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RUNNING IN PLACE

Mandance Project / Joyce Theater, NYC / October 21 – November 7, 2004


Plus ça change, plus c’est la même chose, as the French say. The more things change, the more they remain the same. The proverb might have been generated to describe Eliot’s Feld’s choreographic career. Feld’s latest company, Mandance Project—consisting of five men and a lone woman—recently made its debut in New York with a repertory of 11 dances, all but one of them brand new. Astonishingly, the work looks like much that Feld, a huge but inexplicably stymied talent, has been doing for the last quarter-century. The pieces—six of them on the program I saw—are typically astutely crafted but rigid, confined, and obsessively repetitive. The very antithesis of early Feld works like Intermezzo and At Midnight, they say no to organic flow and depth of feeling, substituting aren’t-I-clever? gimmicks for the qualities that lie at the heart of expressive dancing.


In Backchat, a trio of ballet boyz climbs up, down, and over a free-standing made-to-look-like-brick wall over and over again, performing the athletic feats of neighborhood thugs in picturesque formations. The wall is only some 10 feet wide and stands in a vast field of empty stage space, but the three guys remain attached to their prop as if they were shackled to it. It’s not long before the viewer feels shackled too. Granted, Feld wants his audience to feel for these tough yet vulnerable guys; after all, he made his Broadway debut as a teenager in West Side Story. So he allots them a “dream” sequence in which they buddy up in slow motion (“Somewhere there’s a place for us”) and finishes by having them hang upside down from the top of their wall like victims of an atrocious crucifixion. Why, then, does he devote the bulk of his effort to making them look like a video commercial for athletic shoes?


In Proverb, the young, sensuous, intensely concentrated Sean Suozzi is stripped to his flesh-tinted jock strap, a pair of Prodigal Son sandals, and lights that he cradles in his palms. These provide what seems to be the only illumination on the stage. At one point, he seems to hold the world’s last spark of fire in his hand; elsewhere the gigantic, blurry shadows he casts on the backdrop threaten to engulf him. Much like similar Feld undertakings, this hackneyed business goes on far too long after it has made whatever point it’s going to make.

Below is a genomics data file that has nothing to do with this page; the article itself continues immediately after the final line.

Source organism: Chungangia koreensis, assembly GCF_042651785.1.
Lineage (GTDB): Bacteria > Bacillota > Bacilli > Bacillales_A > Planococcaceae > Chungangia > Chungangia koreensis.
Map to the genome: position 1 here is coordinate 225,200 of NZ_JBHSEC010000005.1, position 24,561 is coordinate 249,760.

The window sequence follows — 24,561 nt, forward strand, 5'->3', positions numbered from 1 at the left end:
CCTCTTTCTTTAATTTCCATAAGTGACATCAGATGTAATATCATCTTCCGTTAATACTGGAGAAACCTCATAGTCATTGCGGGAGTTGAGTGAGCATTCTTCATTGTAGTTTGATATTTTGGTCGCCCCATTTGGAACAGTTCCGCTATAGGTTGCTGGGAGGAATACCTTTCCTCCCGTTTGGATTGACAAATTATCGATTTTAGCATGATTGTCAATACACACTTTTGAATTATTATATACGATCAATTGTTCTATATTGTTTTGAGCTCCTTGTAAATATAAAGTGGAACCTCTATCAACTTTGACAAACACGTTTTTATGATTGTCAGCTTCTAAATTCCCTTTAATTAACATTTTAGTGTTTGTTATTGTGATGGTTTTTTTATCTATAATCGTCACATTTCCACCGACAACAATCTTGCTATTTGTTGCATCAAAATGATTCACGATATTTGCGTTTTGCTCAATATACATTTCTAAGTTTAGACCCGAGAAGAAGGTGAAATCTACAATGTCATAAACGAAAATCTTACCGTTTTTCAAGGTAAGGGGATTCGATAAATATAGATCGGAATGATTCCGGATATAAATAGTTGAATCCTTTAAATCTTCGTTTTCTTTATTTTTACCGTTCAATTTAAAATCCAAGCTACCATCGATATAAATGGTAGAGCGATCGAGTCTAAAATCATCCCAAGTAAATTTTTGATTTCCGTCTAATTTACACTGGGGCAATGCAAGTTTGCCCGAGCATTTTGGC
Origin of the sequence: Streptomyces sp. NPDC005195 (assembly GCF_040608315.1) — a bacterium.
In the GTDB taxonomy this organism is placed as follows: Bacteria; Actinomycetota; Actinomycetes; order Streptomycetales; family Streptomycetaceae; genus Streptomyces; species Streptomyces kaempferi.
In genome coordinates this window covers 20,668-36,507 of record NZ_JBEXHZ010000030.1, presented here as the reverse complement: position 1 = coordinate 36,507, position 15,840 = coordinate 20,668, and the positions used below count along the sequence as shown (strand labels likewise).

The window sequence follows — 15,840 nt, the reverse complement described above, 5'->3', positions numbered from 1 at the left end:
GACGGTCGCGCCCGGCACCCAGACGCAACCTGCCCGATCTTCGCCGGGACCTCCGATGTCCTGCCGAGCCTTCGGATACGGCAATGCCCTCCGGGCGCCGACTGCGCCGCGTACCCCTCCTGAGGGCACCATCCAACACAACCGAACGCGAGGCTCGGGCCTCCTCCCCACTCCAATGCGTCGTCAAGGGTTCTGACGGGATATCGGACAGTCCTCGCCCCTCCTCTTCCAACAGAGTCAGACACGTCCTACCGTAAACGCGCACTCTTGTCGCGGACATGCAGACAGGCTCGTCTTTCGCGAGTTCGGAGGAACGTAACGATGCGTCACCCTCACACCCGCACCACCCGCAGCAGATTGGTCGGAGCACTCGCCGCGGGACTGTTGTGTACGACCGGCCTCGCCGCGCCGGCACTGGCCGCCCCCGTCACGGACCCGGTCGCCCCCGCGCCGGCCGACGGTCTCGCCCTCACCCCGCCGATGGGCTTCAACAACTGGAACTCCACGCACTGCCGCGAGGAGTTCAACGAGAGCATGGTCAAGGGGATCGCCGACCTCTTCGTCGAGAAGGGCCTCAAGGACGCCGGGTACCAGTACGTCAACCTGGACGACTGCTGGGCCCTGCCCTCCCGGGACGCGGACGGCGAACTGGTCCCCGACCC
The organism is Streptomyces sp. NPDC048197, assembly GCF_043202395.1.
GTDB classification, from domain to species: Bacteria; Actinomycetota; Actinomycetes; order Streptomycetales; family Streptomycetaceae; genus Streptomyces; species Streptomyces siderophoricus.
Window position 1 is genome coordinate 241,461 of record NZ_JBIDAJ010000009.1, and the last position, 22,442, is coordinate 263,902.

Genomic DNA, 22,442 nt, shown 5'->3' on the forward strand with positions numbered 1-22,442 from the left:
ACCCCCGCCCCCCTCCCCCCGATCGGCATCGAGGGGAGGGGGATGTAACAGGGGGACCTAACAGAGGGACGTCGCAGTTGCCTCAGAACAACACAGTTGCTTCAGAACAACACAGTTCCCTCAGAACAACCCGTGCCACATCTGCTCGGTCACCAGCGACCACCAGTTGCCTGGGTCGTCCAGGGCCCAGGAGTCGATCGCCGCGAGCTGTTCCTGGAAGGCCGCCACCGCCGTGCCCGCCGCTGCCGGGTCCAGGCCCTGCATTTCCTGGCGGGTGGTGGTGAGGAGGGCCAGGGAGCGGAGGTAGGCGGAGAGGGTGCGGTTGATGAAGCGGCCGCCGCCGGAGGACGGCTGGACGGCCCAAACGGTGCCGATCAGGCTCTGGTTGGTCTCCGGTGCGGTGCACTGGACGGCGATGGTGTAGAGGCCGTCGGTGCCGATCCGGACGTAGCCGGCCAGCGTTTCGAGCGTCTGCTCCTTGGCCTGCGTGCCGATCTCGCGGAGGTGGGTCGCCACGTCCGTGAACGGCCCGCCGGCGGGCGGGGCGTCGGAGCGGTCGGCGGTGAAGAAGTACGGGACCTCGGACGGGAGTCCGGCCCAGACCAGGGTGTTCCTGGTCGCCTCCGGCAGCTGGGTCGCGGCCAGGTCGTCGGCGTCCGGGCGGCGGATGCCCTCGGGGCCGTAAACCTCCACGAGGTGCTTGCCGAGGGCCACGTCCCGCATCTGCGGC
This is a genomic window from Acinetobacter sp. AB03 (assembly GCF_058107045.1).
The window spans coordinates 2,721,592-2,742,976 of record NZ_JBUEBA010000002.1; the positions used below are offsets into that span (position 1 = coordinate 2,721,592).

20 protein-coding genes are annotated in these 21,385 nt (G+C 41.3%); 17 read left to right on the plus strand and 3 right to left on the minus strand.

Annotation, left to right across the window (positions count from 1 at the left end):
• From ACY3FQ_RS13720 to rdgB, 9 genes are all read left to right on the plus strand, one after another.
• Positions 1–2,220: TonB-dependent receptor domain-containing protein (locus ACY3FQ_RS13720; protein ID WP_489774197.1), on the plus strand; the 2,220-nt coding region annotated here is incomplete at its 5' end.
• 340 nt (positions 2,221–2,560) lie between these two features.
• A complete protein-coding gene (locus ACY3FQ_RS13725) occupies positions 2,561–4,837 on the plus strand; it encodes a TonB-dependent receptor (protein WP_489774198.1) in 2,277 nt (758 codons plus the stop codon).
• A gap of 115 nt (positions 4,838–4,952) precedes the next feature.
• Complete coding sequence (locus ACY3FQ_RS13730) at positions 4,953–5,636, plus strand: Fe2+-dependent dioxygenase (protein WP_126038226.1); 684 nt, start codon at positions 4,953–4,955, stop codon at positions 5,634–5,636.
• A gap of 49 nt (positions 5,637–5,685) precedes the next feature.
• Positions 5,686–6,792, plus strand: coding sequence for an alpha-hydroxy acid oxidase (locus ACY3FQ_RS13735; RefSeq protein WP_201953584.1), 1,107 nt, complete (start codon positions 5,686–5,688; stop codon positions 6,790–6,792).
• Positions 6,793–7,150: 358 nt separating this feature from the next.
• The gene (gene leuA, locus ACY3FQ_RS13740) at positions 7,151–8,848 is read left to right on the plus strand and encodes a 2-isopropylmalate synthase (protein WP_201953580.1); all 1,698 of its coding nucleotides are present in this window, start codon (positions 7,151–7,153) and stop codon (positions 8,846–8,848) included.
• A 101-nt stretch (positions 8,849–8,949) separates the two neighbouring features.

Rumors has three men and a woman in s&m black webbing hanging from metal hooks upstage, like meat in a butcher shop window. We peer at them through a downstage row of gleaming jointed metal rods that seem to have some industrial—possibly lethal—purpose. When finally (and not a moment too soon), the figures free themselves and enter the clear available space centerstage, they thrash and droop like a quartet of tortured Petrouchkas, each rooted to his or her individual spot. The finale allows them a measure of locomotion—which they employ to crash noisily through the curtain of rods—but then re-condemns them to their hooks. The suggestion of human atrocities sits ill with the chic look of the dance. Admittedly, this incompatibility has been popular for some time. Did it come to the dance stage via fashion photography or is it merely a sign of these dismal times? Rumors gives you all the time in the world to ponder this question.


A Stair Dance, a tribute to Gregory Hines (and, surely, a couple of older legendary tappers), sets five dancers on five abutting five-step staircases and—guess what?—sends them up and down. Also, in the belated fullness of time, around. Jiving on the steps, the dancers might be notes on a musical staff. The accompanying music is by Steve Reich, a composer to whom Feld frequently turns, almost as if he were using Reich’s repetition, which usually results in a freeing ecstasy, as an excuse for his own iterative compulsions. These, however, are more likely to make viewers feel as if they’ve been sentenced to an indefinite term in a box that keeps (very, very slowly, mind you) getting smaller and more devoid of oxygen.


Yazoo, originally created for Mikhail Baryshnikov, is an endless series of shenanigans with a Western twang, beautifully performed by Wu-Kang Chen. Jawbone, beautifully performed by Damien Woetzel, is yet another one of those Feld experiments in how long you can keep a dancer interesting onstage without material that has any intrinsic interest. Feld, with his exaggerated estimate of that length, has, over the years, reduced far too many superb performing artists to choreography that’s the equivalent of reading aloud from the phone book.


The dancers chosen for the Mandance Project (note the company name’s reference to Baryshnikov’s White Oak Project, with its implication of impermanence) deserve richer material. Nickemil Concepcion, Jason Jordan, and the alluring Patricia Tuthill were the standouts of Feld’s now disbanded Ballet Tech (and trained from the start in its innovative school). They, along with the equally outstanding Chen, hold their own with Woetzel, a veteran New York City Ballet principal, and Suozzi, who has been with NYCB for four years without that company’s yet recognizing his true worth. Mandance makes them look like six dancers in search of a choreographer.


© 2004 Tobi Tobias


Photo © Bruce Weber 2004: Studio photograph, uncostumed, of Jason Jordan, Nickemil Concepcion, and Wu-Kang Chen in Eliot Feld’s Backchat.

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